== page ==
Cervical Cap



How it Works

Femcap, a cervical cap, is a silicone cap that is inserted into the vagina and over the cervix. It prevents pregnancy by keeping the sperm from reaching and fertilizing the egg. It should be used with spermicide, which will stop the sperm from moving.

The cervical cap does not protect against sexually transmitted infections (STIs) or HIV (AIDS).

How to Use

You must see a healthcare provider to get Femcap. Your healthcare provider will explain and demonstrate how to use a cervical cap. With practice, it can be easy to use.

Put a quarter teaspoon of spermicide in the dome of the cervical cap and spread a thin layer on the brim. Additionally put one-half teaspoon in the folder area between the brim and the dome. Find a comfortable position, similar to the stance you’d take to insert a tampon. Put your index and middle fingers in your vagina to locate your cervix so you know where to put the cap. Use one hand to spread the labia and use the other to squeeze the rim of the cap together. Dome side down, slide the cervical cap into the vagina with the long brim entering first. Push down toward the anus and then up and onto the cervix.

Each time you have sexual intercourse, check that the cap is still covering the cervix. Leave the cervical cap in for at least six hours following intercourse. Do not leave it in place for more than 48 hours total.

To remove, squat down and grip the removal strap. Rotate the cervical cap and push on the dome with your finger to break the suction. Hook the removal strap and withdraw the cap.


  • When used correctly and every time sexual intercourse occurs, Femcap is 86% effective for women who have never been pregnant or given birth vaginally. When used correctly and every time sexual intercourse occurs, Femcap is 71% effective for women who have been pregnant or given birth vaginally.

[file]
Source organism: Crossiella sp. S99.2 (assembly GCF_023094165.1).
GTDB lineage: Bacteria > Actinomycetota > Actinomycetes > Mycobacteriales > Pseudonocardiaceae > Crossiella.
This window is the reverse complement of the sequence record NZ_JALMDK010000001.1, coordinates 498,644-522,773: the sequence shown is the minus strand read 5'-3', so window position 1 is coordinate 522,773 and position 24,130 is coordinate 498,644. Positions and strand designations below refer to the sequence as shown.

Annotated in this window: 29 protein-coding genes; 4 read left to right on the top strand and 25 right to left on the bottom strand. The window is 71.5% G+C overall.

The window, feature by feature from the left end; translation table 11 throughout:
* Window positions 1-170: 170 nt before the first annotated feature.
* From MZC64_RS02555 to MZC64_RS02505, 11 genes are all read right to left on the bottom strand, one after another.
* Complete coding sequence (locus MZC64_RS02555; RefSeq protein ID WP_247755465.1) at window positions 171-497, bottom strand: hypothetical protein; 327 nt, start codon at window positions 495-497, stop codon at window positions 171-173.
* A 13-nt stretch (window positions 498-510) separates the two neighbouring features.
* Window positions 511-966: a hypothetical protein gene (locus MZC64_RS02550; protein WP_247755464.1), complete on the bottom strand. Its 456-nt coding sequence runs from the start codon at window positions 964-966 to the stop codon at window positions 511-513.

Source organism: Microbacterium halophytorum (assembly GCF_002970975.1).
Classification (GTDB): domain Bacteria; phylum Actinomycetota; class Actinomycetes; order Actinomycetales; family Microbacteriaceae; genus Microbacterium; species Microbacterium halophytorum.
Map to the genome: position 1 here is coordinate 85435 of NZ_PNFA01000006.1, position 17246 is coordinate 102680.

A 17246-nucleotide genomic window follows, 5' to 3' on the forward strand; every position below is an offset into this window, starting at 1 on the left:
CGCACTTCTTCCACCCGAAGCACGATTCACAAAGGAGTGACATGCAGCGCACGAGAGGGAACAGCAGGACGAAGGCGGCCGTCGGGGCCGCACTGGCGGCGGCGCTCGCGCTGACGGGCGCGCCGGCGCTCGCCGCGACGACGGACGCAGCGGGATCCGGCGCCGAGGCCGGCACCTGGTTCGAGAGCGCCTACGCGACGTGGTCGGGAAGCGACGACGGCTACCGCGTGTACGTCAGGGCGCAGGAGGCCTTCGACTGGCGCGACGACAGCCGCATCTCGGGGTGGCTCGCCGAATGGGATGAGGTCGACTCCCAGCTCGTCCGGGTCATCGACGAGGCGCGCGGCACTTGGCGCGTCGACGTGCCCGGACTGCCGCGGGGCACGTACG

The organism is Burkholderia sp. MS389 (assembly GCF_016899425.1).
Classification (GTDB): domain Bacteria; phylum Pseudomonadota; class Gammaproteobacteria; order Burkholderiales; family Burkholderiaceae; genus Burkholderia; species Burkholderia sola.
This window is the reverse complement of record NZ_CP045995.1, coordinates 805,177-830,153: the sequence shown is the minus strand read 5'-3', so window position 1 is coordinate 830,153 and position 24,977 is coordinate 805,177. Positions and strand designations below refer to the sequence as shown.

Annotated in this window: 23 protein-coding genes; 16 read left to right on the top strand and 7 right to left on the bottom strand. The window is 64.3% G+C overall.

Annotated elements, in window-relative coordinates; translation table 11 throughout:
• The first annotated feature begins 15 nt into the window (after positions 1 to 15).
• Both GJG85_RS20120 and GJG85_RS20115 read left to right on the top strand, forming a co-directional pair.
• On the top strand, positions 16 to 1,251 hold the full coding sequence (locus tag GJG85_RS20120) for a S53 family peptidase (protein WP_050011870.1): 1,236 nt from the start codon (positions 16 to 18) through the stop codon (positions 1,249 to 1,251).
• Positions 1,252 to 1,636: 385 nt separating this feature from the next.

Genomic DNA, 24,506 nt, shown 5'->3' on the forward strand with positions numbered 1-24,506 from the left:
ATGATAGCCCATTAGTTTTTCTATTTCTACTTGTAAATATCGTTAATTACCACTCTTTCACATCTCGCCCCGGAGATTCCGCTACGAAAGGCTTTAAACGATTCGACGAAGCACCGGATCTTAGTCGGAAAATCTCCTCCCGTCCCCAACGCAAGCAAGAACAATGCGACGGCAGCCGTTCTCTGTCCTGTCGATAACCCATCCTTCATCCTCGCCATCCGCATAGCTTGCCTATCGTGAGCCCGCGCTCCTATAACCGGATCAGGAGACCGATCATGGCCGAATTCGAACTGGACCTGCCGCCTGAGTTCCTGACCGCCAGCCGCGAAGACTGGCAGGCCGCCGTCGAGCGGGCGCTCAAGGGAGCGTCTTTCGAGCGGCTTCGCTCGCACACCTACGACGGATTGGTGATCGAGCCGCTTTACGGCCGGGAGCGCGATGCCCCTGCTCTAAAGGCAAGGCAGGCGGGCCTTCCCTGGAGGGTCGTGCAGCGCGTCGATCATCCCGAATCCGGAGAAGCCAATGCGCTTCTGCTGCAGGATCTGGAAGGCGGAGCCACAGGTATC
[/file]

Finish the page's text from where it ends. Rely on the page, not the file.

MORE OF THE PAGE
• The cervical cap is more effective when used with spermicide.


Femcap costs an average of $60 to $75. Spermicide jelly or cream costs about eight dollars. Cervical caps can last about two years, so the average cost is relatively low.


  • With proper care and cleaning, your Femcap can last up to two years. On a monthly average, it is one of the least expensive birth control methods available.
  • Cervical caps do not interrupt sexual play, as they can be inserted hours before sexual intercourse. In most cases, the cervical cap cannot be felt by the woman or her partner.
  • Women like Femcap because it can be used while breastfeeding, it does not affect their natural hormones and it does not carry any of the side effects of hormonal birth controls.


  • Cervical caps and spermicide do not protect against sexually transmitted infections (STIs) or HIV (AIDS).
  • The Femcap is one of the more complex birth control methods to use correctly. It can be difficult for some women to insert. After insertion, it can be pushed out of place by some penis sizes, heavy thrusting and certain sexual positions. A slightly larger cap may be necessary after pregnancy. Femcap also cannot be used during menstruation.

Note: Femcap and diaphragms have many similarities. They are both placed over the cervix to prevent pregnancy by keeping sperm from reaching the cervix. However, there are a few differences. Femcon is made of silicone, so it is more appropriate for people with latex allergies. Diaphragms have a higher rate of effectiveness than cervical caps. Diaphragms can also be less expensive than cervical caps.

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Do You Know Which Birth Control Method is the Most Effective?

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Do You Know Which Birth Control Method is the Most Effective?

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How effective is your birth control?

For sexually active women, he effectiveness of birth control depends on how perfectly they use it. For this reason, there are two kinds of effectiveness rates. One measurement is for perfect use, as the method is tested in the lab or used in real life with no mistakes.

The other is typical use, the average including people who don’t always use the method correctly or every time sexual intercourse takes place.

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